If you sat in on the October Apple event yesterday, you probably noticed that Cupertino kicked off the event not with iPhone but with HomePod, which was introduced initially in February 2018, nearly three years ago.
At $299, the original HomePod, which is still on sale at its original price from Apple, didn't really resonate with customers. Amazon's Echo intelligent speaker vastly outperformed it, with every single model in their lineup.
It's estimated that Apple's global market share with HomePod in 2020 is only about 5 percent, far behind Amazon, which occupies a 23 percent share, with Google in second place with a 19 percent share, according to a recent market analysis by Strategy Analytics.
At $99, the new HomePod Mini is substantially cheaper than the original model. It incorporates many of the same features, including an integrated Siri voice assistant, multi-room audio, and the ability to pair the device with another HomePod Mini speaker for stereo sound. For folks who are Apple Music customers, it doesn't sound like a bad device at all. And Apple will probably sell a whole bunch for that reason. But overall, I feel Apple fell short with HomePod Mini. Here's why.
Hey Siri! You're dumb as a rock
My main beef with HomePod is that Siri is mentally challenged. She's practically useless on my iPhone, my iPad, my Watch, and my Mac, so why would I use her on a connected speaker? Siri is dumb as a rock because she doesn't have nearly as many developer partnerships and integration that Amazon does with the Alexa ecosystem.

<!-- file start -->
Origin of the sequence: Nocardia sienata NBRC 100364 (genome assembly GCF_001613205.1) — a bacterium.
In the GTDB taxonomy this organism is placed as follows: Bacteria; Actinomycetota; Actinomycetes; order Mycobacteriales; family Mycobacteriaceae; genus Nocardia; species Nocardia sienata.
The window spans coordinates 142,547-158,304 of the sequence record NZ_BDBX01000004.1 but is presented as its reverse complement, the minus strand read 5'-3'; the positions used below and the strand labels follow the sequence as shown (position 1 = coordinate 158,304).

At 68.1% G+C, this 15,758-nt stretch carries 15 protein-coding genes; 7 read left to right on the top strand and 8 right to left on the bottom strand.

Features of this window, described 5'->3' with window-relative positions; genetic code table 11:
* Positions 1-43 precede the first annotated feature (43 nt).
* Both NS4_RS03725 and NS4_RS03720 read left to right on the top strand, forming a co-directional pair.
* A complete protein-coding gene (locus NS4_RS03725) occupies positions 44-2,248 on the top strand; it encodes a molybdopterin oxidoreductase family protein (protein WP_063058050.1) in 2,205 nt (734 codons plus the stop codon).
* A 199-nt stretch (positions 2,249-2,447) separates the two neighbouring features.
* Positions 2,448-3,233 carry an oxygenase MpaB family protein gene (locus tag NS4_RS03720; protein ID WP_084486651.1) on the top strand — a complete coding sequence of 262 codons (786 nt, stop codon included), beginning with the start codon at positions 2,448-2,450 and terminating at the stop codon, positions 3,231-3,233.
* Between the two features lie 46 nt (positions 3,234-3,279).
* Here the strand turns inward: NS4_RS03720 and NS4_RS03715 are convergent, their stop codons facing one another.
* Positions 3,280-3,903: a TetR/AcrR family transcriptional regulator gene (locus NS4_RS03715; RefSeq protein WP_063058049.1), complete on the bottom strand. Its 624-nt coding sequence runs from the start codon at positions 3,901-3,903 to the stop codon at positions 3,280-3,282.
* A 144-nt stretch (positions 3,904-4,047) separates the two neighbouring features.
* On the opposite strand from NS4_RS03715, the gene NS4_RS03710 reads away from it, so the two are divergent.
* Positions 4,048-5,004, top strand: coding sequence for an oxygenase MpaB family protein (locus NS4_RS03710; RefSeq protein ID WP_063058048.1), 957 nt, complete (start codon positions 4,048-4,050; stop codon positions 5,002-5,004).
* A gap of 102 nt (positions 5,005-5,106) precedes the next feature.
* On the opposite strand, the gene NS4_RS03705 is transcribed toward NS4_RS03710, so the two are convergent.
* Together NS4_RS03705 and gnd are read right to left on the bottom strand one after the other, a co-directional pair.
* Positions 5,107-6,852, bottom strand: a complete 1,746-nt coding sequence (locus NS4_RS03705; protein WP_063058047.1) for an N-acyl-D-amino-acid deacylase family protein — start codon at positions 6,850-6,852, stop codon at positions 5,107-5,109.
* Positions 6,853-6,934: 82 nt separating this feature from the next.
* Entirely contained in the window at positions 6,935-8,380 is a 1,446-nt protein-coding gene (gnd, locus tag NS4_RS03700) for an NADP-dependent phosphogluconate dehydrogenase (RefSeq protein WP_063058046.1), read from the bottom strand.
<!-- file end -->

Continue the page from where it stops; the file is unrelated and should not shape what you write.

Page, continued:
Siri's "Shortcuts" ecosystem, which was introduced in 2019 with iOS 13, is no match for Amazon's Alexa third-party skills library, which hit the 100,000 mark from participating developers last year.
In contrast, Alexa is continually improving. Amazon rolls out new features multiple times a year, and the 3rd-party developers' skills are always being enhanced. The Alexa smartphone app is also way more polished and has more features than the HomeKit app on iPhone.
It's also noteworthy that Siri doesn't run on a hyperscale cloud with machine learning in it. At its core, Apple is not a cloud infrastructure company. One only needs to look at what Amazon is doing with their AZ1 chip to see what the company has in store to make Alexa more intuitive. Sure, there aren't immediate tangible benefits, as it's currently a query offloading technology now for the Gen 4 devices, but Amazon is putting a ton of machine learning, AI, and neural edge processing investment into Alexa.
Apple appears to be making those machine learning investments with its computational photography on the iPhone, not in Siri itself. And it shows.
An Alexa fanboy and avowed Siri hater comes clean
I admit to being a total Alexa fanboy. And the reason for that is I have my entire house configured for home automation. In iOS 14, Siri and Apple's HomeKit stuff have improved, but their ecosystem is nowhere near as extensive as Amazon's when it comes to that stuff.
My ZDNet colleague and Jason Squared co-host Jason Cipriani plans to replace all of his Alexa devices with HomePod Minis. But I also know that he ripped out a ton of his home automation controls and went back to dumb switches, so he isn't taking advantage of a lot of the value that Amazon brings to the table with lighting and appliance control.
I love being able to cut out every single light in my house at midnight with "Alexa, Goodnight" and automate the process with any macro routine of my choosing. I also like the ability to set different scene modes with the lighting using Lutron's Caseta and Philips Hue and WeMo. Arguably, I could probably do some of this with Siri, but why rip out a working system in order to re-build one based on HomeKit?
My home audio setup today is Apple-free